If I just put a plane of 100 imagine width into Slic3r, it now shows 100.00 (mm).

There does not seem to be a problem, just learning how to do things to get desired results.

Posted on: 1/25 12:58
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Re: Imagine 3D for 3D printing
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Well, good...
Still, the current binary (Imagine) has no STL export...
I am thinking to add it if I haven't already...

/Johan A

Posted on: 1/25 15:26
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Re: Imagine 3D for 3D printing
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Thank you Johan for your support. I did little more thinking about the sizing.

I did the slicing of the Plane primitive with a Tube primitive of certain radius. I wonder if the resulting hole in the Plane would have been the exact same diameter as the primitive doing the slicing?

That would be according to engineering principles and it would mean that the Tube primitive has certain wall thickness. The difference is the difference between 100.00 - 99.66 = Tube wall thickness.

Now comes the dilemma, if one needed the "inner object" from the slicing - such as the disk that was seen earlier - to be certain precise diameter, is there a way to give the object the proper accurate diameter in Imagine so that the disk would be 100 and not 99.66?

The scaling in Imagine just like in the printer software appears to work in integers (no decimals). For example, if I needed round caps that I made with slicing, the caps would have the diameter of the Tube primitive radius minus wall thickness.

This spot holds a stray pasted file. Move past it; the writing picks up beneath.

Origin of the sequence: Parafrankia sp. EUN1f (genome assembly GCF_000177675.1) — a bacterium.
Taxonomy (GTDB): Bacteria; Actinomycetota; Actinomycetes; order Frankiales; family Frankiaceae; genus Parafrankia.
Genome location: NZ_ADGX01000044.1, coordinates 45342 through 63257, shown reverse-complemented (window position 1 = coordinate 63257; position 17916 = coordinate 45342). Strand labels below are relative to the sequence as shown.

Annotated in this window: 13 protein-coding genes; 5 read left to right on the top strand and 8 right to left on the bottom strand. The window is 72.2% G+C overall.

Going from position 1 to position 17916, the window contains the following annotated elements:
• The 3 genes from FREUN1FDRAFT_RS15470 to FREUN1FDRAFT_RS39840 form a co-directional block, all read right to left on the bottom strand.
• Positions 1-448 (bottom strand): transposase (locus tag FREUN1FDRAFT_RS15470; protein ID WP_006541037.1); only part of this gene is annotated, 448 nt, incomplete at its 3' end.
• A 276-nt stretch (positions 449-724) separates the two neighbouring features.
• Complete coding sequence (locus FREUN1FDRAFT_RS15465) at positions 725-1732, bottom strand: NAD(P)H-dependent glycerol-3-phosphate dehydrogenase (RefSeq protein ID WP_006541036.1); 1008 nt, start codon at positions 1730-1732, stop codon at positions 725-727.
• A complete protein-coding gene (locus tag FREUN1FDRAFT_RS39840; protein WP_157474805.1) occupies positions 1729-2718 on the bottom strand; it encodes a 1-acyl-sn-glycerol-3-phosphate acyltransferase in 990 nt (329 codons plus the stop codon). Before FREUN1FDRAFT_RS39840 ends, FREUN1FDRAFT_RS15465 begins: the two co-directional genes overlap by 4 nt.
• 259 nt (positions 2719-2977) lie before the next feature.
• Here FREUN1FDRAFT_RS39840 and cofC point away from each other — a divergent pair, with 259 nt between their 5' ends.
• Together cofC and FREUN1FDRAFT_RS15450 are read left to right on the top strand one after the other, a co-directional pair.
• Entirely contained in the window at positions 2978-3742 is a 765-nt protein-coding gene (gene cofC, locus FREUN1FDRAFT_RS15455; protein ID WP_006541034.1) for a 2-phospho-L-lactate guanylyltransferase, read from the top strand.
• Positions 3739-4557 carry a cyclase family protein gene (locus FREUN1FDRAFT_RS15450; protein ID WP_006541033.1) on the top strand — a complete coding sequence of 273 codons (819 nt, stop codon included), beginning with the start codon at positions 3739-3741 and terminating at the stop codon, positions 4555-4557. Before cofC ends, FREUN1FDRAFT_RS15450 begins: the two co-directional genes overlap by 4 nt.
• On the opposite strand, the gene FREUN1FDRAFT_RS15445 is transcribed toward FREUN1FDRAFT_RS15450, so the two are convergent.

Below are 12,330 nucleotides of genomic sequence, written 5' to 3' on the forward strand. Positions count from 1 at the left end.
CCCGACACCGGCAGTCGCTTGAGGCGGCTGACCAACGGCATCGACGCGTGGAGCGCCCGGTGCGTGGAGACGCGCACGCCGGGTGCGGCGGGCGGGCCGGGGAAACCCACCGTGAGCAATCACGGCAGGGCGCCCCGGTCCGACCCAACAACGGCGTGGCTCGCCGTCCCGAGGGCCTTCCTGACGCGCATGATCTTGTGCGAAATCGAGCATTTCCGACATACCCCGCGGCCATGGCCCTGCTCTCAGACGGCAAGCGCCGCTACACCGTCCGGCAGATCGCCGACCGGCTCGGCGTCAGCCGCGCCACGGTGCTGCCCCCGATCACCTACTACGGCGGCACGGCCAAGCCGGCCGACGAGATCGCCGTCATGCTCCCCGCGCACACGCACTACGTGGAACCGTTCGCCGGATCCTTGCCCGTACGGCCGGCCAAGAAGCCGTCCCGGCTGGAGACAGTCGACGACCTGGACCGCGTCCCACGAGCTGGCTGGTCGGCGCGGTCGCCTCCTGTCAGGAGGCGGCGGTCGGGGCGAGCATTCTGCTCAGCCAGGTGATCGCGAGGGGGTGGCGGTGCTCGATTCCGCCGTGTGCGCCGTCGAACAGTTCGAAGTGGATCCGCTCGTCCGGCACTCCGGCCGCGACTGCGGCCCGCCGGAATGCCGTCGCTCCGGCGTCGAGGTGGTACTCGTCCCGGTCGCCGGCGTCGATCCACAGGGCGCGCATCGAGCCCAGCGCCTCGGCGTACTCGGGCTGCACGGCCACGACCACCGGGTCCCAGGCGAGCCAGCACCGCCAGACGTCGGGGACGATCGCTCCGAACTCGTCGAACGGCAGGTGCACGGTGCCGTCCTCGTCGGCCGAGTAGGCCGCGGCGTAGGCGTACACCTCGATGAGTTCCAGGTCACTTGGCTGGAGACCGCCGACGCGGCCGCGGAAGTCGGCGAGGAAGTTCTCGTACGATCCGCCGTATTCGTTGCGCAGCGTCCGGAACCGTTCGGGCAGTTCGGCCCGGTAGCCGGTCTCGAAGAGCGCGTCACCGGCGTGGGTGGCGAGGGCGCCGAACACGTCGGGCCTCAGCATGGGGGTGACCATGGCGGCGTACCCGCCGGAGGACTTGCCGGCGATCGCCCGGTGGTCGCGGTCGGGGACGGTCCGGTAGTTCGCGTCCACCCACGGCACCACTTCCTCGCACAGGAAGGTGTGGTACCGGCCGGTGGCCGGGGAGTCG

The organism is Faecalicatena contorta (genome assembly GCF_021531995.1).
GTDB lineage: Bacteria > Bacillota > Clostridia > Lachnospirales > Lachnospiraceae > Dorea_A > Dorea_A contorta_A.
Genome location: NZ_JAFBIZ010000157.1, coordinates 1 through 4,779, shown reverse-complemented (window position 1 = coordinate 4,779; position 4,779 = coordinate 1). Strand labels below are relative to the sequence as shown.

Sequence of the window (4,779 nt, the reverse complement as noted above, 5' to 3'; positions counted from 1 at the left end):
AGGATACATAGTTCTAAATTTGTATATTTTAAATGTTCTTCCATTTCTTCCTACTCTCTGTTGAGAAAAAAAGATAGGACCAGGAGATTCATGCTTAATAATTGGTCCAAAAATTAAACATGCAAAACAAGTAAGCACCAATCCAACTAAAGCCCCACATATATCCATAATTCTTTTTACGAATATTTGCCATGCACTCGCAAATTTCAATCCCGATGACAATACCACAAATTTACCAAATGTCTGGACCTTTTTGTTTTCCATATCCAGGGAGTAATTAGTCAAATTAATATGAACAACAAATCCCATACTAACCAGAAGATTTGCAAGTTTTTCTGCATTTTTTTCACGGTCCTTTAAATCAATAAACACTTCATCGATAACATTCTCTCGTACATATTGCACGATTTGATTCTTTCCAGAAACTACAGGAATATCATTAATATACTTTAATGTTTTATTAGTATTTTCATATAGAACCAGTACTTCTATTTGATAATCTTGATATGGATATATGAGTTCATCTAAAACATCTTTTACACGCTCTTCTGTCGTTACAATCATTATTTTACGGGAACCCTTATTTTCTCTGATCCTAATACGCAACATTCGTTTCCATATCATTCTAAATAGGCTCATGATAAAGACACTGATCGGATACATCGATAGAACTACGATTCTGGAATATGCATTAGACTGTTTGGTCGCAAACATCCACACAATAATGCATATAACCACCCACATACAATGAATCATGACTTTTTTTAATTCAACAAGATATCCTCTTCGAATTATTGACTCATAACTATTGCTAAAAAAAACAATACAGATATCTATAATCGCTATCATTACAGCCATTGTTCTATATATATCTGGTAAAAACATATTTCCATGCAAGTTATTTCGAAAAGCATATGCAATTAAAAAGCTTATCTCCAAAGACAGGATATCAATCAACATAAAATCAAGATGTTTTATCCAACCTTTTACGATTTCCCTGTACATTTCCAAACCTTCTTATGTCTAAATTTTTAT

The difference would have to be accounted for somehow or be able to assign accurate new size for the sliced object.

One possible solution might be using four digits in the Imagine sizes - a hundred would have to be a thousand plus the required wall thickness. In printer software the scale would have to be 0.1 and it should become precise enough.

But this is theory and more needs to be learned about the subject.

Posted on: 1/25 17:12
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Re: Imagine 3D for 3D printing
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It seems that accurate sizing for the object can be done either using more digits in Imagine3D for size.

For example using width 1006 instead of 100 for a Plane primitive. I can not say if this consumes more memory. The object is then scaled down in Slic3r printer software and becomes accurate enough.

However, in Imagine3D Transformation Parameters dialog there exists enough decimals for very accurate object scaling. Scaling the sliced disk size to 1.0065 in Transformation Parameters gave the object to be printed size 99.96 in the printer software: https://i.imgur.com/3cnsKiH.jpg

This accuracy falls within the 3D printer maximum possible accuracy and is certainly enough for high precision 3D printed parts or objects.

So no problem there - just a little bit of engineering the dimensions.